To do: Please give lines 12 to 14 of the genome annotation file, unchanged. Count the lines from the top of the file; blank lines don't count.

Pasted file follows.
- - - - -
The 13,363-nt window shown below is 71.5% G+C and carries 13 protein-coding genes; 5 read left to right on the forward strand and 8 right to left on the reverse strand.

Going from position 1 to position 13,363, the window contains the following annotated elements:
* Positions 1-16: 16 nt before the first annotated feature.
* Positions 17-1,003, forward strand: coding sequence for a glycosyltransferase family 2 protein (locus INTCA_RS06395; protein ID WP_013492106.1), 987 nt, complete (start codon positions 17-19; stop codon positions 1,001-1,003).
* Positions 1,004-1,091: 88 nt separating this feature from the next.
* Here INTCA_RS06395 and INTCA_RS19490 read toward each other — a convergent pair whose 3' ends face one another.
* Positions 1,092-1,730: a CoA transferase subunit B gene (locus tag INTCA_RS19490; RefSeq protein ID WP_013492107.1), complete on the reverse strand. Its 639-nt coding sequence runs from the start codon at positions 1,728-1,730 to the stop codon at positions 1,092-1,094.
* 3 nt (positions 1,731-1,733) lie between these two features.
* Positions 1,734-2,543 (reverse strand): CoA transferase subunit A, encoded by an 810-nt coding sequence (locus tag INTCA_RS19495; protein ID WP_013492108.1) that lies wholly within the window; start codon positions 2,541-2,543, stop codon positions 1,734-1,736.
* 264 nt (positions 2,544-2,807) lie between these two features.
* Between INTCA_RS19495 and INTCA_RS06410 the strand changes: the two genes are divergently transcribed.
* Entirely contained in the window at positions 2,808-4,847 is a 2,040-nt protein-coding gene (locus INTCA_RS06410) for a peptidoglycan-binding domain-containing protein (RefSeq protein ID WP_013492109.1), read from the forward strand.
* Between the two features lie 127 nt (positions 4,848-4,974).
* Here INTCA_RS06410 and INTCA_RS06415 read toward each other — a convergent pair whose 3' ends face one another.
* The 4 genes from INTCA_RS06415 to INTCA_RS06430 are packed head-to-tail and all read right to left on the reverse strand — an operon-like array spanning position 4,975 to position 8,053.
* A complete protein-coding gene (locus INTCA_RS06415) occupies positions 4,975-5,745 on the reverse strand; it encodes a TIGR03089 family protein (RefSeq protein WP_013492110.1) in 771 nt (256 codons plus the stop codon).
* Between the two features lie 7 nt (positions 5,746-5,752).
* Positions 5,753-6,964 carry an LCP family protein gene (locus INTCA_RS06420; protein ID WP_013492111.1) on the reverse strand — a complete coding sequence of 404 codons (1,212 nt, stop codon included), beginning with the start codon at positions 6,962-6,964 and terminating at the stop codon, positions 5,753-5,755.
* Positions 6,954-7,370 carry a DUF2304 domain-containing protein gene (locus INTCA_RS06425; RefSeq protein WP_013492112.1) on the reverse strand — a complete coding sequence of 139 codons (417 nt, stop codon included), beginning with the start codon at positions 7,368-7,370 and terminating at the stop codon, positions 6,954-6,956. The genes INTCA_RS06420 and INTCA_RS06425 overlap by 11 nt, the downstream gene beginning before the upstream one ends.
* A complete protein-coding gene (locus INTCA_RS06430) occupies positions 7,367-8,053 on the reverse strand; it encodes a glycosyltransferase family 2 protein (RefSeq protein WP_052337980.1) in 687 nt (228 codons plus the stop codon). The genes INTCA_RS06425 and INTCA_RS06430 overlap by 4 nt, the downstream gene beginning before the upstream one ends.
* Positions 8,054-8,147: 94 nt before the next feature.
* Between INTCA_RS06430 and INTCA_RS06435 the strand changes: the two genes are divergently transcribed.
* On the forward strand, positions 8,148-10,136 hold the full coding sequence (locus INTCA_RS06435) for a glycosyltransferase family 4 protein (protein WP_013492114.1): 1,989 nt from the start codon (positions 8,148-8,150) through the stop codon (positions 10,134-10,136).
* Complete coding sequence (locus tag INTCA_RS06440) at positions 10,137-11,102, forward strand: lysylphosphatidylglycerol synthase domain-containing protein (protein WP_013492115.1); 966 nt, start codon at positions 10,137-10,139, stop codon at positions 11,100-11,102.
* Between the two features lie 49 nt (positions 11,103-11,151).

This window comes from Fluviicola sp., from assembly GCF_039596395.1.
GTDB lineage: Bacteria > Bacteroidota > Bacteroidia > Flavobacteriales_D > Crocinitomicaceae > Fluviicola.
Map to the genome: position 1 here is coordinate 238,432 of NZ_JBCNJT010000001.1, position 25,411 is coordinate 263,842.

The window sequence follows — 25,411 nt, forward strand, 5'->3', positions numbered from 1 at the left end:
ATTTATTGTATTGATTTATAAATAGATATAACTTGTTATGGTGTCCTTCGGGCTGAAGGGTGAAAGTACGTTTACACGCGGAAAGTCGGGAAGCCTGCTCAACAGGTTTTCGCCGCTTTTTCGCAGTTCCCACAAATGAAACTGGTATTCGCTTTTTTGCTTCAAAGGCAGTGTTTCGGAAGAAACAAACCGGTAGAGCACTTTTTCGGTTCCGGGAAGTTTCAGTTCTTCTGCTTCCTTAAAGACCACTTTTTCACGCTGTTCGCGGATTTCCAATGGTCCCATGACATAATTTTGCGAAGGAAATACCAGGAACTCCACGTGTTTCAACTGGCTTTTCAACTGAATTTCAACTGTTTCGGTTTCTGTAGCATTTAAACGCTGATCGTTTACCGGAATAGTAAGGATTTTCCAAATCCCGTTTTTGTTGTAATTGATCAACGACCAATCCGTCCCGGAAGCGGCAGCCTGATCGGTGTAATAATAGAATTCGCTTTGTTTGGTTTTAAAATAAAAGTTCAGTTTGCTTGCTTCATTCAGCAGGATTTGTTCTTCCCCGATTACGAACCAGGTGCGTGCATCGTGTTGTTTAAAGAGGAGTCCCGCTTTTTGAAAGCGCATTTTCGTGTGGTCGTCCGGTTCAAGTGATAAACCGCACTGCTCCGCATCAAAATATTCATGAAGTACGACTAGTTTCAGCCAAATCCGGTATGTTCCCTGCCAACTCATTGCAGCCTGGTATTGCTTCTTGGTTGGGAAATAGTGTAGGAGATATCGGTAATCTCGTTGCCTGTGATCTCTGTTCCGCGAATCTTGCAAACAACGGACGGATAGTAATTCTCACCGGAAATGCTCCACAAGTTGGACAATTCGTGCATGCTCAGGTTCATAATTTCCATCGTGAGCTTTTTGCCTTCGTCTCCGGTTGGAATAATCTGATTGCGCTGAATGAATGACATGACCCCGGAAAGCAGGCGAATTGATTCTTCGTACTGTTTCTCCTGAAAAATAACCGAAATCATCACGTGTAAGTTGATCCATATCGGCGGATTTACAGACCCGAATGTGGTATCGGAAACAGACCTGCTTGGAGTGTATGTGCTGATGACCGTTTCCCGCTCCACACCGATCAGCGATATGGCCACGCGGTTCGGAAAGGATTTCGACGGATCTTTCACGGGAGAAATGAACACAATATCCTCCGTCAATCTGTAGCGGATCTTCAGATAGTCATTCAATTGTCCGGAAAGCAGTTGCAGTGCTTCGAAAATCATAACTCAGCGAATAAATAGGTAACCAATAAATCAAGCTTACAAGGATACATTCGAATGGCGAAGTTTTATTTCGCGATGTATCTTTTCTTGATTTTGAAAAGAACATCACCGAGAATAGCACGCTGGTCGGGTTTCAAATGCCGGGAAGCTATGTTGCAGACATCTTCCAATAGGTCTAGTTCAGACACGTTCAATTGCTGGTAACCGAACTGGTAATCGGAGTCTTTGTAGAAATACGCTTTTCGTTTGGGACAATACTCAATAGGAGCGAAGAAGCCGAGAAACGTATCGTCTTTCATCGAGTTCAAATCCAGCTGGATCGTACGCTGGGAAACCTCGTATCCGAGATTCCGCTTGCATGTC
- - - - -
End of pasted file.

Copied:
* Entirely contained in the window at positions 2,808-4,847 is a 2,040-nt protein-coding gene (locus INTCA_RS06410) for a peptidoglycan-binding domain-containing protein (RefSeq protein ID WP_013492109.1), read from the forward strand.
* Between the two features lie 127 nt (positions 4,848-4,974).
* Here INTCA_RS06410 and INTCA_RS06415 read toward each other — a convergent pair whose 3' ends face one another.